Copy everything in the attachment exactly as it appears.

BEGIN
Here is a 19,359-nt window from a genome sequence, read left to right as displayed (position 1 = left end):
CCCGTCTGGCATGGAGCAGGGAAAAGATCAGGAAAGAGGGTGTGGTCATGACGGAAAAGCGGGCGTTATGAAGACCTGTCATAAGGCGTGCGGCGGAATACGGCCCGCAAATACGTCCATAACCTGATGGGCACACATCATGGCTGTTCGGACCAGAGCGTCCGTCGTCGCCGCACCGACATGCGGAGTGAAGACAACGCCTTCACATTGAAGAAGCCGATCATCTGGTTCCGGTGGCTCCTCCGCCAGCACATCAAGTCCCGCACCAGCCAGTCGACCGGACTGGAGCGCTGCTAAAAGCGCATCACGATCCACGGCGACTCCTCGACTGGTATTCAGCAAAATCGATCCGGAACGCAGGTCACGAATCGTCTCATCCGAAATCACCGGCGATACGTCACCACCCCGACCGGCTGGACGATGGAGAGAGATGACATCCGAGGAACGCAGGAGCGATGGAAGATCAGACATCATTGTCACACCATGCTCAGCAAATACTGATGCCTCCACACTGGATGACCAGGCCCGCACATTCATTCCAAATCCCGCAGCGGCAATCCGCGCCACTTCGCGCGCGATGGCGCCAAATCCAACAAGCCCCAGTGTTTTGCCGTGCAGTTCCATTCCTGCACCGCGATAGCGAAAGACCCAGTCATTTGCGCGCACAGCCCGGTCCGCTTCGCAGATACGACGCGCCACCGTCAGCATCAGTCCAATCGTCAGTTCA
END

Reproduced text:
Here is a 19,359-nt window from a genome sequence, read left to right as displayed (position 1 = left end):
CCCGTCTGGCATGGAGCAGGGAAAAGATCAGGAAAGAGGGTGTGGTCATGACGGAAAAGCGGGCGTTATGAAGACCTGTCATAAGGCGTGCGGCGGAATACGGCCCGCAAATACGTCCATAACCTGATGGGCACACATCATGGCTGTTCGGACCAGAGCGTCCGTCGTCGCCGCACCGACATGCGGAGTGAAGACAACGCCTTCACATTGAAGAAGCCGATCATCTGGTTCCGGTGGCTCCTCCGCCAGCACATCAAGTCCCGCACCAGCCAGTCGACCGGACTGGAGCGCTGCTAAAAGCGCATCACGATCCACGGCGACTCCTCGACTGGTATTCAGCAAAATCGATCCGGAACGCAGGTCACGAATCGTCTCATCCGAAATCACCGGCGATACGTCACCACCCCGACCGGCTGGACGATGGAGAGAGATGACATCCGAGGAACGCAGGAGCGATGGAAGATCAGACATCATTGTCACACCATGCTCAGCAAATACTGATGCCTCCACACTGGATGACCAGGCCCGCACATTCATTCCAAATCCCGCAGCGGCAATCCGCGCCACTTCGCGCGCGATGGCGCCAAATCCAACAAGCCCCAGTGTTTTGCCGTGCAGTTCCATTCCTGCACCGCGATAGCGAAAGACCCAGTCATTTGCGCGCACAGCCCGGTCCGCTTCGCAGATACGACGCGCCACCGTCAGCATCAGTCCAATCGTCAGTTCA